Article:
Check the jars for a good seal when they have completely cooled. Press down with your finger to check the seal. If the lid doesn't move the seal is probably good. Turn the jars upside down. If they don't leak the seal is probably fine. If the seal isn't good, refrigerate the jar immediately and use within a couple days.

Strore the canned meat in a cool dark place.

Video by larrylhall on Youtube

Uses for the Canned Beef

I usually just make gravy using the broth and a little water and we have hot beef sandwiches. You can also use the beef for beef and noodles, beef Manhattan, add BBQ sauce and have BBQ beef sandwiches, or any other way that you use beef.

The beef is delicious and super tender after canning with this method.

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    • Barbara Kay profile image
      Author

      Barbara Badder 2 years ago from USA

      peachpurple, The beef should be used within a year. Thanks for reading.

    • peachpurple profile image

      peachy 2 years ago from Home Sweet Home

      i didn't know you can canned fresh beef? how long would it last?

    • Barbara Kay profile image
      Author

      Barbara Badder 4 years ago from USA

      moonlake, Thanks for viewing. I canned venison before we moved. Now we don't have any deer hunters living near us. I remember it as being a nice change of pace from beef. Have a great day.

    • moonlake profile image

      moonlake 4 years ago from America

      We use to can vinson but haven't done it in years. Great information. Voted up.

    • Barbara Kay profile image
      Author

      Barbara Badder 5 years ago from USA

      Thanks for reading and passing it on.

    • Stacie L profile image

      Stacie L 5 years ago

      I learn something new every time I log on. This is something I have never heard of canning beef until now!

      I am going to pass this on to a friend that cans everything!

    • Barbara Kay profile image
      Author

      Barbara Badder 6 years ago from USA

      lucybell21, Thanks for commenting. It is nice to have it around since you can make a good meal quick.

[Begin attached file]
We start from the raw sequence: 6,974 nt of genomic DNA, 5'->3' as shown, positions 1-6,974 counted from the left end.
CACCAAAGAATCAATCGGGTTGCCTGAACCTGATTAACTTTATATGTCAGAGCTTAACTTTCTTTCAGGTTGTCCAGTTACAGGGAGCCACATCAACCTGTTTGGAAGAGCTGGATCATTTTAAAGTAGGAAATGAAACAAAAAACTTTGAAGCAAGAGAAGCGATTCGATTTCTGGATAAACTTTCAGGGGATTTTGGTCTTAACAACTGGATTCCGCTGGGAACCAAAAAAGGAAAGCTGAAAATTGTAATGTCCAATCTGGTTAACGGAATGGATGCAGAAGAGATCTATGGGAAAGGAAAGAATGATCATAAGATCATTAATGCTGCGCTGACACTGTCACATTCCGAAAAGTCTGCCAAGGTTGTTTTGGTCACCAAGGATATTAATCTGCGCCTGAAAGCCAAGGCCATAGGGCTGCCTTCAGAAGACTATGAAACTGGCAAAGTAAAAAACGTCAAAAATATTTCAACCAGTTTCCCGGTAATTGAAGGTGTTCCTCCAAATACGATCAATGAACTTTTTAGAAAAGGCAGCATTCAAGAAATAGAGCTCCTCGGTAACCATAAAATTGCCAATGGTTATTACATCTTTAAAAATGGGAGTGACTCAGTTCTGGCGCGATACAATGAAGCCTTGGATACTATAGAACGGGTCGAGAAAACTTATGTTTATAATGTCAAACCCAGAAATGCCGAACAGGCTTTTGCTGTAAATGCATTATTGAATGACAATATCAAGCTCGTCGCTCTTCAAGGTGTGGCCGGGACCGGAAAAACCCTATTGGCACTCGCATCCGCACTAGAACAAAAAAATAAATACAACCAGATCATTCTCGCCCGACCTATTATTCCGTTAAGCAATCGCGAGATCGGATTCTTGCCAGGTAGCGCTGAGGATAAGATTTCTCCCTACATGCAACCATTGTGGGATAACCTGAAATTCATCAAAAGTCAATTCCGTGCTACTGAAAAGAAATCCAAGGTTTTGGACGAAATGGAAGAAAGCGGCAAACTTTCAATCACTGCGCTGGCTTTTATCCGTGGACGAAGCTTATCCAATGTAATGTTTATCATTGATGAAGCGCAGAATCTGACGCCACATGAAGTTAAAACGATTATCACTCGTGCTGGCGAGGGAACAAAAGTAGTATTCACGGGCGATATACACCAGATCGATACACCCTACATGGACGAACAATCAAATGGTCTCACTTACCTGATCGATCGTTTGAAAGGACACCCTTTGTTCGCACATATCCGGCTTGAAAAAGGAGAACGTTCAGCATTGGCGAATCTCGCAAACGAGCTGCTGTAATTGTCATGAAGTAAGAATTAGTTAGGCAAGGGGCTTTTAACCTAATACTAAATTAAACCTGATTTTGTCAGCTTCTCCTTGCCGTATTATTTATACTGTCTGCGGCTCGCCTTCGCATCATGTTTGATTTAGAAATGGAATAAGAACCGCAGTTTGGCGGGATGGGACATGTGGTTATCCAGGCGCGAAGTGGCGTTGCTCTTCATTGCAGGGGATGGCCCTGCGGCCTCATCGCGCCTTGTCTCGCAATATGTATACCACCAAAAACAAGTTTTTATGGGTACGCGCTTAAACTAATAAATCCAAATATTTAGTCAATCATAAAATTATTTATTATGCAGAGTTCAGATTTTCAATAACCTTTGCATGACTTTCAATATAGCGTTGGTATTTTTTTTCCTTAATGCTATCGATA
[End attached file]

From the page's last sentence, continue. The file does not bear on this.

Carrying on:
• lucybell21 profile image

      Bonny OBrien 6 years ago from Troy, N.Y.

      I would really like to try doing this. This would be really a good thing to have at my job.

    • Barbara Kay profile image
      Author

      Barbara Badder 6 years ago from USA

      incombeguru, Thanks for commenting. I hope you are able to try it sometime.

    • Barbara Kay profile image
      Author

      Barbara Badder 6 years ago from USA

      coffeesnob, Thanks for commenting. I've never tried beef stews, but have done a lot of vegetable beef soup. That's perfect when the garden is still producing.

    • incomeguru profile image

      Oyewole Folarin 6 years ago from Lagos

      Your hub is very informative, and very easy to understand the whole processes it takes. Thanks for sharing.

    • profile image

      coffeesnob 6 years ago

      bookmarked this

      I have successfully canned beef in the past, and have also done beef stews that are really nice. thanks for sharing this.

      CS

    • Barbara Kay profile image
      Author

      Barbara Badder 6 years ago from USA

      homesteadbound, Thanks. I'll have to try it again.

    • homesteadbound profile image

      Cindy Murdoch 6 years ago from Texas

      I raw packed it. I think I cooked it before hand in 2000 and it was softer but was good like in tacos.

    • Barbara Kay profile image
      Author

      Barbara Badder 6 years ago from USA

      I canned chicken and it turned out mushy from being overcooked. I only tried in once. Possibly I precooked it and shouldn't have. I don't remember. How did you do it? Hey, there's a hub idea for you.

    • homesteadbound profile image

      Cindy Murdoch 6 years ago from Texas

      That's good to hear. The book I was reading said it had to be cooked for 20 minutes. That seemed extreme to me, and obviously you didn't get sick, so you've made my life easier. Have you ever canned chicken. I canned some chicken also. I wondered if it could be cooked for a shorter time period also.

    • Barbara Kay profile image
      Author

      Barbara Badder 6 years ago from USA

      homesteadbound, I've never heard that you have to heat it up for 20 minutes. I did read once to boil all canned food for 10 minutes just in case. The canned beef allows me to get a lunch ready for my husband in about 15 minutes. He loves roast beef and to cook it any other way takes forever, so it works out really well for me. I was able to buy the roast for $2.49 a pound and it was a good cut, so I couldn't resist.

      Thanks for commenting.

    • homesteadbound profile image

      Cindy Murdoch 6 years ago from Texas

      I canned beef for the first time this summer. Mine looks exactly like yours - exactly. And it is very tender. This is especially important since the meat we bought was on sale and not very tender cuts. Since you have to heat it up for 20 minutes, does it save a whole lot of time? I canned it to save on freezer space but also if the electricity goes out, I don't have to worry about the meat spoiling.